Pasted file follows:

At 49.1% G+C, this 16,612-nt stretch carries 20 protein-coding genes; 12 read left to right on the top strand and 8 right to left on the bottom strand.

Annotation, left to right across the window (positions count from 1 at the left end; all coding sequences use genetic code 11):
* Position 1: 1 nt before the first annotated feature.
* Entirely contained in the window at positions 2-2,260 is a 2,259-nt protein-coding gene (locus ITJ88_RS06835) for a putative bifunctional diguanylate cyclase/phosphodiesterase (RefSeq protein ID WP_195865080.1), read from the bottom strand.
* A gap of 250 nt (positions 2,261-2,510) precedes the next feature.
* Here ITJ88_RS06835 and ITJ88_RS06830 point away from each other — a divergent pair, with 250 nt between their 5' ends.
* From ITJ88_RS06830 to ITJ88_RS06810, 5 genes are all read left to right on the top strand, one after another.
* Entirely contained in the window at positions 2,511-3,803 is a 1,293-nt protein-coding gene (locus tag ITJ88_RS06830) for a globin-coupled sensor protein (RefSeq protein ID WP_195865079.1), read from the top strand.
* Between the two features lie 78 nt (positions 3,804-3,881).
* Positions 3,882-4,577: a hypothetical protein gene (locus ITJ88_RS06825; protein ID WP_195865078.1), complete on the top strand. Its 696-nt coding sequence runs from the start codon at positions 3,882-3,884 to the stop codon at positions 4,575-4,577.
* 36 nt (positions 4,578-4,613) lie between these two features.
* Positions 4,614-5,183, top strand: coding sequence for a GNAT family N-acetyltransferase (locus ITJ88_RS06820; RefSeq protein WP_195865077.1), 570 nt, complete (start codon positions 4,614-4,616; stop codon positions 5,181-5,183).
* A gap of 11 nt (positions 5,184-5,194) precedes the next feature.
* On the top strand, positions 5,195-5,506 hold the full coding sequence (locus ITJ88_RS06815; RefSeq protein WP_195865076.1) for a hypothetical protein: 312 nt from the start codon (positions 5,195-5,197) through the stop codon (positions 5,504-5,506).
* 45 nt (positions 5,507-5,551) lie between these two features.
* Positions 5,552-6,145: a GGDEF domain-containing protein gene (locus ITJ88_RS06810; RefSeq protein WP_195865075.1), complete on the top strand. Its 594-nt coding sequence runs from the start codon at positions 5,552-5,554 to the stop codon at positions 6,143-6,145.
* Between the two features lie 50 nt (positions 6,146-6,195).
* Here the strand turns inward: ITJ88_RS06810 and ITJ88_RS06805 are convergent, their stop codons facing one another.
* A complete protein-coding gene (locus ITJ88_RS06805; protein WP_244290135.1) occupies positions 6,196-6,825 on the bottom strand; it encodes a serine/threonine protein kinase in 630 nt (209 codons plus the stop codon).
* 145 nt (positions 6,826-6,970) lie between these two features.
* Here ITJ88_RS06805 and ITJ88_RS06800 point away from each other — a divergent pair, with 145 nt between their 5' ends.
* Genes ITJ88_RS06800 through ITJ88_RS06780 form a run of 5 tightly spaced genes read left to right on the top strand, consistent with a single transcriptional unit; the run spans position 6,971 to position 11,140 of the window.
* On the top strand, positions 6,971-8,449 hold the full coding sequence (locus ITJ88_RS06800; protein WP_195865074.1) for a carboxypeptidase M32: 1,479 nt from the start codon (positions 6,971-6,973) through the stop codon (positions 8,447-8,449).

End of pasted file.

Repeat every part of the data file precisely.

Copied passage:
At 49.1% G+C, this 16,612-nt stretch carries 20 protein-coding genes; 12 read left to right on the top strand and 8 right to left on the bottom strand.

Annotation, left to right across the window (positions count from 1 at the left end; all coding sequences use genetic code 11):
* Position 1: 1 nt before the first annotated feature.
* Entirely contained in the window at positions 2-2,260 is a 2,259-nt protein-coding gene (locus ITJ88_RS06835) for a putative bifunctional diguanylate cyclase/phosphodiesterase (RefSeq protein ID WP_195865080.1), read from the bottom strand.
* A gap of 250 nt (positions 2,261-2,510) precedes the next feature.
* Here ITJ88_RS06835 and ITJ88_RS06830 point away from each other — a divergent pair, with 250 nt between their 5' ends.
* From ITJ88_RS06830 to ITJ88_RS06810, 5 genes are all read left to right on the top strand, one after another.
* Entirely contained in the window at positions 2,511-3,803 is a 1,293-nt protein-coding gene (locus tag ITJ88_RS06830) for a globin-coupled sensor protein (RefSeq protein ID WP_195865079.1), read from the top strand.
* Between the two features lie 78 nt (positions 3,804-3,881).
* Positions 3,882-4,577: a hypothetical protein gene (locus ITJ88_RS06825; protein ID WP_195865078.1), complete on the top strand. Its 696-nt coding sequence runs from the start codon at positions 3,882-3,884 to the stop codon at positions 4,575-4,577.
* 36 nt (positions 4,578-4,613) lie between these two features.
* Positions 4,614-5,183, top strand: coding sequence for a GNAT family N-acetyltransferase (locus ITJ88_RS06820; RefSeq protein WP_195865077.1), 570 nt, complete (start codon positions 4,614-4,616; stop codon positions 5,181-5,183).
* A gap of 11 nt (positions 5,184-5,194) precedes the next feature.
* On the top strand, positions 5,195-5,506 hold the full coding sequence (locus ITJ88_RS06815; RefSeq protein WP_195865076.1) for a hypothetical protein: 312 nt from the start codon (positions 5,195-5,197) through the stop codon (positions 5,504-5,506).
* 45 nt (positions 5,507-5,551) lie between these two features.
* Positions 5,552-6,145: a GGDEF domain-containing protein gene (locus ITJ88_RS06810; RefSeq protein WP_195865075.1), complete on the top strand. Its 594-nt coding sequence runs from the start codon at positions 5,552-5,554 to the stop codon at positions 6,143-6,145.
* Between the two features lie 50 nt (positions 6,146-6,195).
* Here the strand turns inward: ITJ88_RS06810 and ITJ88_RS06805 are convergent, their stop codons facing one another.
* A complete protein-coding gene (locus ITJ88_RS06805; protein WP_244290135.1) occupies positions 6,196-6,825 on the bottom strand; it encodes a serine/threonine protein kinase in 630 nt (209 codons plus the stop codon).
* 145 nt (positions 6,826-6,970) lie between these two features.
* Here ITJ88_RS06805 and ITJ88_RS06800 point away from each other — a divergent pair, with 145 nt between their 5' ends.
* Genes ITJ88_RS06800 through ITJ88_RS06780 form a run of 5 tightly spaced genes read left to right on the top strand, consistent with a single transcriptional unit; the run spans position 6,971 to position 11,140 of the window.
* On the top strand, positions 6,971-8,449 hold the full coding sequence (locus ITJ88_RS06800; protein WP_195865074.1) for a carboxypeptidase M32: 1,479 nt from the start codon (positions 6,971-6,973) through the stop codon (positions 8,447-8,449).